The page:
Throwback Photos, Fun & a Good


Throwback to the Breast Cancer Network Australia’s Field of Women Live 2007 for which I was proud to be an Ambassador. With my partner John.

I hope everyone is finding some enjoyment in life and that his newsletter will bring something to please you too?  I think old photos are fun and I trust you do too? Do please let me know if there is anything special you would like me to include. 

It’s Breast Cancer Awareness month and I thought it fun to have a throw back to 2007.  On 11 August 2007, Breast Cancer Network Australia (BCNA, a charity which constructively supports people with breast cancer and their families), presented the Field of Women LIVE at Sydney’s Telstra Stadium. I was then Food Director of The Australian Women’s Weekly and we came on board to support it and I was proud to be an ambassador. In a powerful and uplifting display, 13,000 people wearing pink ponchos and 100 in blue, stood in the shape of our Pink Lady to represent the number of female and male Australians diagnosed with breast cancer that year.
It was incredibly moving, my partner and friends also came to support it and it not only helped to promote the important work of BCNA nationally, but raised $660,000 for its programs.
There was fun too, including Mike Brady’s inspirational rendition of Up There Pink Lady, a moving speech from BCNA’s CEO Lyn Swinburne and performances by singers Tamsin Carroll and Alexis Fishman. I was so lucky to be involved and have been able to commend its work to family and friends who have had a breast cancer diagnosis. So whatever our preferred charity, think this month about supporting it in some way.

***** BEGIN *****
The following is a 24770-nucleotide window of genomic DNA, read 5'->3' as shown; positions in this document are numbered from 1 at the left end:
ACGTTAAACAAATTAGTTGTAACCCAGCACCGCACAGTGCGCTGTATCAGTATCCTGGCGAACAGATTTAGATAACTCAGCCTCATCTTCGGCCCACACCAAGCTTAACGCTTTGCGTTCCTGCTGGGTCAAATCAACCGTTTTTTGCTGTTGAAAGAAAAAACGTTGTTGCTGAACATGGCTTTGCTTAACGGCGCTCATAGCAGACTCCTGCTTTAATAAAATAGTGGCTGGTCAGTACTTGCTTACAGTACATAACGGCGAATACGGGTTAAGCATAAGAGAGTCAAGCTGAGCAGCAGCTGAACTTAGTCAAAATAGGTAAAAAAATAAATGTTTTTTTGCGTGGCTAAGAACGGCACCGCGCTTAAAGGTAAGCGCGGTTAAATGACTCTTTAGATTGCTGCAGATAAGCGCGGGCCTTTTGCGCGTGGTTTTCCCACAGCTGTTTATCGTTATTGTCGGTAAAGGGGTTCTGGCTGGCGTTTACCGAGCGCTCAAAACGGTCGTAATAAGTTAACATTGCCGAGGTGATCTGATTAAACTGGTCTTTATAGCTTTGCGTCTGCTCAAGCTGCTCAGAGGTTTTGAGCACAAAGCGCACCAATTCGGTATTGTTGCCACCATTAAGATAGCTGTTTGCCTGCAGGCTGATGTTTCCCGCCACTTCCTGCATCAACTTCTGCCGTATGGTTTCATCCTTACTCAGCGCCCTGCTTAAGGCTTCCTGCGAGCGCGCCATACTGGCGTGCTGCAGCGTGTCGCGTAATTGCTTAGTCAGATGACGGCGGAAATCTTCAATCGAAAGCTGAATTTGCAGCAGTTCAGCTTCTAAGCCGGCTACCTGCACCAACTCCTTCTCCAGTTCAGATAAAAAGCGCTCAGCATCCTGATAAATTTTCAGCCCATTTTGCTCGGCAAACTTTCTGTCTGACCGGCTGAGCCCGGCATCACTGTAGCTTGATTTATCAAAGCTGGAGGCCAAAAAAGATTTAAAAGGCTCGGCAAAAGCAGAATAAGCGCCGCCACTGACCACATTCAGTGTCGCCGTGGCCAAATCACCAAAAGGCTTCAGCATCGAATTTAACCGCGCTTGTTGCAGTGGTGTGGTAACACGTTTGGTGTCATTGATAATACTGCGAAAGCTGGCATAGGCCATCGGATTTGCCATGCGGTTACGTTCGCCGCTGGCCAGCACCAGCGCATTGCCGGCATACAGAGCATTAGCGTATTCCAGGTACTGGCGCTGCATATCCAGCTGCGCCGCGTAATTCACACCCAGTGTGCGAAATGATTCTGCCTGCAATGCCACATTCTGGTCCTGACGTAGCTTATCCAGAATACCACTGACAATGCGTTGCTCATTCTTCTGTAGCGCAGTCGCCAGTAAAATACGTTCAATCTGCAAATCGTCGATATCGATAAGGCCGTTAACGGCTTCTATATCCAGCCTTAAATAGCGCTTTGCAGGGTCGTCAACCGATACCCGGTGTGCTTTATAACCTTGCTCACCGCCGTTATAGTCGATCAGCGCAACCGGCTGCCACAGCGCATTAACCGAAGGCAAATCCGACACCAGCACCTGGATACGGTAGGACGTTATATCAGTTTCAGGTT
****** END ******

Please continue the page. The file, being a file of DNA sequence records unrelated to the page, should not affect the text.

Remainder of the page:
Next week – forgive me but there won’t be a newsletter. I am getting away for a couple of days retreat for some respite from being a carer and will be doing yoga, relaxing, exercising, reading and having a simple time with no technology. So your next update will be in a fortnight.

On Sunday night I will be again be hosting Facebook Live at the new time of 6:30 pm Australian Eastern Daylight Saving time, 8:30 am BST, when I show you how to make my Best Ever scones, which we made in our café 1989 – 1990,  and a quick berry jam. More below, including ingredients.

The Field of Women Live at Sydney Telstra Stadium 2007

Now read on or scroll down, remember there’s something for everyone in this newsletter wherever you are in the world.

Jump ahead to see:
YouTube video
Recipes of the Week
Facebook Live
Ask Me????

Happy Ali
Australian Native Spices
Special Offer on Just Add Spice

Next Week and Last
Travel with me in 2021 or 2022?

YouTube Video

My Mum’s Bran Loaf

 My Mum’s Bran Loaf.  Watch me make it on YouTube here You’ll find the written recipe here. You can subscribe to my channel here, so you can see other videos including my meals in a minute.

Recipes of the Week

Prosciutto, Mushroom & Egg Tart